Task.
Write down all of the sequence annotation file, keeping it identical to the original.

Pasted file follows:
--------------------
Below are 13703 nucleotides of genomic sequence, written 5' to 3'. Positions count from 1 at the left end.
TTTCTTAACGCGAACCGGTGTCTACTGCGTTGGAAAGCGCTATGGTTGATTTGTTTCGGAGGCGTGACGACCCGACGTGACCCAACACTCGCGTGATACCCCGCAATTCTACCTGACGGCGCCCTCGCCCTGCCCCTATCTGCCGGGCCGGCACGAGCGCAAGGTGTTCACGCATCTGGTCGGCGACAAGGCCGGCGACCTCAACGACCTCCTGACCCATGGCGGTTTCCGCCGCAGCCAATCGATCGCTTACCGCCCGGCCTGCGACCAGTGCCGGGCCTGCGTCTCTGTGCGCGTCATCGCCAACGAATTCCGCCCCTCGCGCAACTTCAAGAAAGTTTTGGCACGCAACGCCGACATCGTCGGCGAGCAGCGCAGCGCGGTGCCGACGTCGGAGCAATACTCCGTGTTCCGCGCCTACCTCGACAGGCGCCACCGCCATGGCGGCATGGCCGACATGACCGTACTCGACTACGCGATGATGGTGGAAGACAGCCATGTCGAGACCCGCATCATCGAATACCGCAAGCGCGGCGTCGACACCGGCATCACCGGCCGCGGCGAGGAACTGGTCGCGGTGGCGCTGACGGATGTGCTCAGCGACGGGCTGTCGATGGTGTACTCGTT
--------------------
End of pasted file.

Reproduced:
Below are 13703 nucleotides of genomic sequence, written 5' to 3'. Positions count from 1 at the left end.
TTTCTTAACGCGAACCGGTGTCTACTGCGTTGGAAAGCGCTATGGTTGATTTGTTTCGGAGGCGTGACGACCCGACGTGACCCAACACTCGCGTGATACCCCGCAATTCTACCTGACGGCGCCCTCGCCCTGCCCCTATCTGCCGGGCCGGCACGAGCGCAAGGTGTTCACGCATCTGGTCGGCGACAAGGCCGGCGACCTCAACGACCTCCTGACCCATGGCGGTTTCCGCCGCAGCCAATCGATCGCTTACCGCCCGGCCTGCGACCAGTGCCGGGCCTGCGTCTCTGTGCGCGTCATCGCCAACGAATTCCGCCCCTCGCGCAACTTCAAGAAAGTTTTGGCACGCAACGCCGACATCGTCGGCGAGCAGCGCAGCGCGGTGCCGACGTCGGAGCAATACTCCGTGTTCCGCGCCTACCTCGACAGGCGCCACCGCCATGGCGGCATGGCCGACATGACCGTACTCGACTACGCGATGATGGTGGAAGACAGCCATGTCGAGACCCGCATCATCGAATACCGCAAGCGCGGCGTCGACACCGGCATCACCGGCCGCGGCGAGGAACTGGTCGCGGTGGCGCTGACGGATGTGCTCAGCGACGGGCTGTCGATGGTGTACTCGTT